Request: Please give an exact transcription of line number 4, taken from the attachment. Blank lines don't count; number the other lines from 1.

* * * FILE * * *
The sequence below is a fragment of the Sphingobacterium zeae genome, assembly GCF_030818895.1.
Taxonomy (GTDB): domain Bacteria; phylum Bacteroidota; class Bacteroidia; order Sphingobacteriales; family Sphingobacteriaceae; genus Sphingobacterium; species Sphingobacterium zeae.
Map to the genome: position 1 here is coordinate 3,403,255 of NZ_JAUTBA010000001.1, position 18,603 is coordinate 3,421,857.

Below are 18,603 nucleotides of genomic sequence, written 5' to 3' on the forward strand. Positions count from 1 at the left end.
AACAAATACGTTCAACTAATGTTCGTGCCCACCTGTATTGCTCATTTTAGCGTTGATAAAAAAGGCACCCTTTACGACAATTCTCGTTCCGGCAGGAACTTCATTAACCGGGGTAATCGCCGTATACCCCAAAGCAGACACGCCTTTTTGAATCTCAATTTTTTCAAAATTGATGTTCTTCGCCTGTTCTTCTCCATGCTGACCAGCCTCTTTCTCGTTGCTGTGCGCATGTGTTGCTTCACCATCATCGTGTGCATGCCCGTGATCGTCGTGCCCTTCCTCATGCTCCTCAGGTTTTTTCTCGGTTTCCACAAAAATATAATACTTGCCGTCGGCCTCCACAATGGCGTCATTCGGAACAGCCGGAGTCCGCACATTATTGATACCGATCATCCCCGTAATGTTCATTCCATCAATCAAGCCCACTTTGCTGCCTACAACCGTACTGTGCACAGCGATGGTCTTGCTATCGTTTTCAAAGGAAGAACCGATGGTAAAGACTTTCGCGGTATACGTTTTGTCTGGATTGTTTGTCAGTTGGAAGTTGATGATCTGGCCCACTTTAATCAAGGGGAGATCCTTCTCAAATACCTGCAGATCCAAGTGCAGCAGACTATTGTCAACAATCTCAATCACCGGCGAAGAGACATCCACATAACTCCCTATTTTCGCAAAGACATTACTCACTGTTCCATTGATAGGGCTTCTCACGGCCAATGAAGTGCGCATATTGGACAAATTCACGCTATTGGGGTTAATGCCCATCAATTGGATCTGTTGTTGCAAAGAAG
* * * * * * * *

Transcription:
Below are 18,603 nucleotides of genomic sequence, written 5' to 3' on the forward strand. Positions count from 1 at the left end.